I’m somewhat heartened by a recent CII announcement on access proposals:
We welcome the changes to Rule 14a-8(i)(8). We encourage Council members and other long-term shareowners to consider using this new tool in a focused and consistent manner that enhances the U.S. corporate governance model and contributes to the health and longterm value of public companies. More specifically, the Council believes that shareowner proposals to specify the procedures for proxy access should include language requiring a nominator or nominating group to have beneficially owned a meaningful percentage of the company’s voting stock continuously for a meaningful period of time.
I’m delighted CII encourages members to consider submitting proxy access proposals and agree thresholds should be “meaningful.” Of course, we think our thresholds, 1% held for two years or 100 shareowners with holdings to meet 14a-8 proxy proposal requirements, are “meaningful” but some may not share that opinion. We think requiring 100 shareowners to coordinate effort will result in good nominations, probably even better than those of 1% shareowners. Agreement among 100 is likely only around outstanding candidates well matched to the company.
We’ll soon find out what CII and others think. Glyn Holton, executive director of United States Proxy Exchange, thinks we’re headed toward a showdown between large institutional investors and retail shareowners. (Proxy Access Could Pit Shareholder Against Shareholder, Houston Chronicle, 11/24/2011)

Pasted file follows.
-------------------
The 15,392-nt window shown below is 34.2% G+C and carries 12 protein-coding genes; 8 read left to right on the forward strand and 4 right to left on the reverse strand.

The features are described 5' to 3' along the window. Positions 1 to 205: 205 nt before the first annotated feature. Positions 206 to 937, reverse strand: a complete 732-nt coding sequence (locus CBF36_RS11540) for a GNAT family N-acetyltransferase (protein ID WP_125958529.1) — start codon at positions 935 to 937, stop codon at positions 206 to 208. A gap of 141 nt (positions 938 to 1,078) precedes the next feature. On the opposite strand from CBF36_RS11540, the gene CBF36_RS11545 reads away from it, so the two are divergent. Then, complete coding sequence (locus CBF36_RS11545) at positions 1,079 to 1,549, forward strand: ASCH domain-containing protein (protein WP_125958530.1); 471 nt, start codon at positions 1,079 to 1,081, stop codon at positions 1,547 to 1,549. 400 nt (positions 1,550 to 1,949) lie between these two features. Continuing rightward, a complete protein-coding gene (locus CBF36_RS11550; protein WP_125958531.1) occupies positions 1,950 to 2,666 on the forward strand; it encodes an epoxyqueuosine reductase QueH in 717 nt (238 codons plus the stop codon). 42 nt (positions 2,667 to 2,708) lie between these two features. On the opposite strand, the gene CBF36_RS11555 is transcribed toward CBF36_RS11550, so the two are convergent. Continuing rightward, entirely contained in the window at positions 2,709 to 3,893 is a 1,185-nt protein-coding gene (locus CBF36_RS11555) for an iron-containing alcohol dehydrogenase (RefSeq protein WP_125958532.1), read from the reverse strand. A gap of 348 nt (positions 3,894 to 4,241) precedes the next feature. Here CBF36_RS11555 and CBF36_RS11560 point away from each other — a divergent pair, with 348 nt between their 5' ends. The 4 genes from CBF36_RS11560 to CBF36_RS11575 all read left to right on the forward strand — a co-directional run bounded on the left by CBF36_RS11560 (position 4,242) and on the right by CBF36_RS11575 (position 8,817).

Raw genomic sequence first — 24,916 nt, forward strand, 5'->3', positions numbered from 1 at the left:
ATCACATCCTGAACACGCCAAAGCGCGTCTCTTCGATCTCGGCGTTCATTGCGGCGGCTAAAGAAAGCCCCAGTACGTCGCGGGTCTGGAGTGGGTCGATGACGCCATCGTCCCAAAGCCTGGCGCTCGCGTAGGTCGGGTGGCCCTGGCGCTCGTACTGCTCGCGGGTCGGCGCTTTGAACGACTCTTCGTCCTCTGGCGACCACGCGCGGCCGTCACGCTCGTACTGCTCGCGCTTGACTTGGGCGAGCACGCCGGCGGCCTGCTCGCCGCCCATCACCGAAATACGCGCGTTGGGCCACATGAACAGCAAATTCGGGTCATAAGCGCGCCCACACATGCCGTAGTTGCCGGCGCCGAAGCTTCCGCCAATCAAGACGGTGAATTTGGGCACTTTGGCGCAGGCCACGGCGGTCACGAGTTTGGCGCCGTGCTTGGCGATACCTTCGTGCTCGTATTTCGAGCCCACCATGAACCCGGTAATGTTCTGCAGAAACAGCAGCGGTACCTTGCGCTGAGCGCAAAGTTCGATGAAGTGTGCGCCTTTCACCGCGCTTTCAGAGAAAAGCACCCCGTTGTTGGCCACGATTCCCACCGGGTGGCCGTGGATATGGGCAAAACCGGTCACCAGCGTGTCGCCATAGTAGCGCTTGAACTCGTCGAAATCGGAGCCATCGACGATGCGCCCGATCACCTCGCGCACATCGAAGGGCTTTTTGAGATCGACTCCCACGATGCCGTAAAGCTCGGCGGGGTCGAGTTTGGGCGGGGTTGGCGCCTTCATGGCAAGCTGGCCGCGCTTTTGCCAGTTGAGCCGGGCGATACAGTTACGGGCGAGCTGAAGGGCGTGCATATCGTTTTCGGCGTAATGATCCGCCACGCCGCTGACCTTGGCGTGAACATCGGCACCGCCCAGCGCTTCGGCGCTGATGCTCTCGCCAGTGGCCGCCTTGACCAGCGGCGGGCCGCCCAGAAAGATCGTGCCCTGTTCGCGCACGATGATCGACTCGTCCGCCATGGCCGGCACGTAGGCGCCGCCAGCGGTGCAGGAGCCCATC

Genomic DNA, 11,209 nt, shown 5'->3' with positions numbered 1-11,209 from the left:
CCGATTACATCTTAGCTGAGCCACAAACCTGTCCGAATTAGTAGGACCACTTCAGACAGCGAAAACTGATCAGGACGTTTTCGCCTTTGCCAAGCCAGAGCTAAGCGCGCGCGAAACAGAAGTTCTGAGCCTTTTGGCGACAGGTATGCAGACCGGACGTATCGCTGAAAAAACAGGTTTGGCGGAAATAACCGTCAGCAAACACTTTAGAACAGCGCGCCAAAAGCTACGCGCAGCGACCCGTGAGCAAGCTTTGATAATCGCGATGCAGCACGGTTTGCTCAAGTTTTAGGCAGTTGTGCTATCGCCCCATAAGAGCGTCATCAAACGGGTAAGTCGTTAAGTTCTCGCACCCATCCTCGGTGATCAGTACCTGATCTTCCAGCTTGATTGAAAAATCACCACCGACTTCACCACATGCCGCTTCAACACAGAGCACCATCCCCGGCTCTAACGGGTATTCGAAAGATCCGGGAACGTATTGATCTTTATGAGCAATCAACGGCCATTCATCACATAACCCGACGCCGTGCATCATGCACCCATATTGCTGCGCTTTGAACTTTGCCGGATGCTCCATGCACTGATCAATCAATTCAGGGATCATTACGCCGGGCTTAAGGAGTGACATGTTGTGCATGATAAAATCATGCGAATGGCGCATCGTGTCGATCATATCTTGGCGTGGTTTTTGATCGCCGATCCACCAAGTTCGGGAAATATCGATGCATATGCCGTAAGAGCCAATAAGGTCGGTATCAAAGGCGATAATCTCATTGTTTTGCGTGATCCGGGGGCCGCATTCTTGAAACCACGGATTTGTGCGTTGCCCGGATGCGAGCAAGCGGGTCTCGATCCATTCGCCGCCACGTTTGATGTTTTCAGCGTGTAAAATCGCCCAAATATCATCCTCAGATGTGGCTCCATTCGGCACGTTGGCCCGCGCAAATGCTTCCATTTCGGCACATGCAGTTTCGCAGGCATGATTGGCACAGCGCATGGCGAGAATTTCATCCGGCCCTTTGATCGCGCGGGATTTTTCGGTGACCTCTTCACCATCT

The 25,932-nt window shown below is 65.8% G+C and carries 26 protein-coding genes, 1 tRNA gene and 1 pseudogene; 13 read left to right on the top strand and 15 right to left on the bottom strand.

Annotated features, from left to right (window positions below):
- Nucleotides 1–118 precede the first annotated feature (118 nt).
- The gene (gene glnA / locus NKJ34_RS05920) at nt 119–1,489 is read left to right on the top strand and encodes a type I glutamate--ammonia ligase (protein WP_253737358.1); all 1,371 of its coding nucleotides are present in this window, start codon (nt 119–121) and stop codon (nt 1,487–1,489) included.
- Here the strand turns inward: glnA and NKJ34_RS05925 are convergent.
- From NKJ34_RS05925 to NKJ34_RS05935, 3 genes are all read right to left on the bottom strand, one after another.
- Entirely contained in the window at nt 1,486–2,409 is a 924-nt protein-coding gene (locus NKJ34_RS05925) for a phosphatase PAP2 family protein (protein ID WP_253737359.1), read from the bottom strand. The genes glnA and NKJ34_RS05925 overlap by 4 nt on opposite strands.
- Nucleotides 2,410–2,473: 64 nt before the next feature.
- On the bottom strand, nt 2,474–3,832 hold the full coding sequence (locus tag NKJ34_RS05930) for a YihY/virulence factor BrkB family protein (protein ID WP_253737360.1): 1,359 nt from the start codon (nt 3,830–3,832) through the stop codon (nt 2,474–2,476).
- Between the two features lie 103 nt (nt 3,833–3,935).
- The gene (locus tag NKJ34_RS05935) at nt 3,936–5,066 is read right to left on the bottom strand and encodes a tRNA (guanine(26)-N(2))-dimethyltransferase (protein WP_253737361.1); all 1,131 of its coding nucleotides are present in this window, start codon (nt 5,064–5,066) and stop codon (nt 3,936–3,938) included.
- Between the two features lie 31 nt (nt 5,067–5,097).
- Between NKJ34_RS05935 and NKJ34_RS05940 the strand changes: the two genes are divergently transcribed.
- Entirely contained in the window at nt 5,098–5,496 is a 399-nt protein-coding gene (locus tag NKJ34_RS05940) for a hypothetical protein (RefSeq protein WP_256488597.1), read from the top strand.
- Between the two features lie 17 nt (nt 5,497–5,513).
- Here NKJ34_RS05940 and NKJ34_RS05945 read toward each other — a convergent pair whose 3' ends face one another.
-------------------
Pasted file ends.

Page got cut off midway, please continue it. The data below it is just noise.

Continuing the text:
Let’s hope we don’t have a divide and fail but, instead, a come together situation. That might result in an unstoppable force. I have a hard time imagining why institutional investors should consider the 3% held for 3 years as a standard. Why should they adopt the same or anywhere near the same baseline as Latham & Watkins LLP?
The CII statement is not unlike that of ISS, which said it will apply a case-by-case approach to recommendations on proxy access proposals, taking into account a range of company-specific and proposal-specific factors, including: (i) the ownership thresholds proposed in the resolution, (ii) the maximum proportion of directors that shareholders may nominate, and (iii) the method of determining which nominations should appear on the ballot if multiple shareholders submit nominations. Expect further updates “[i]n January 2012, as part of [its] policy update process, ISS expects to provide additional guidance (via FAQs and/or through other reports) based on an examination of the specific proposal texts.”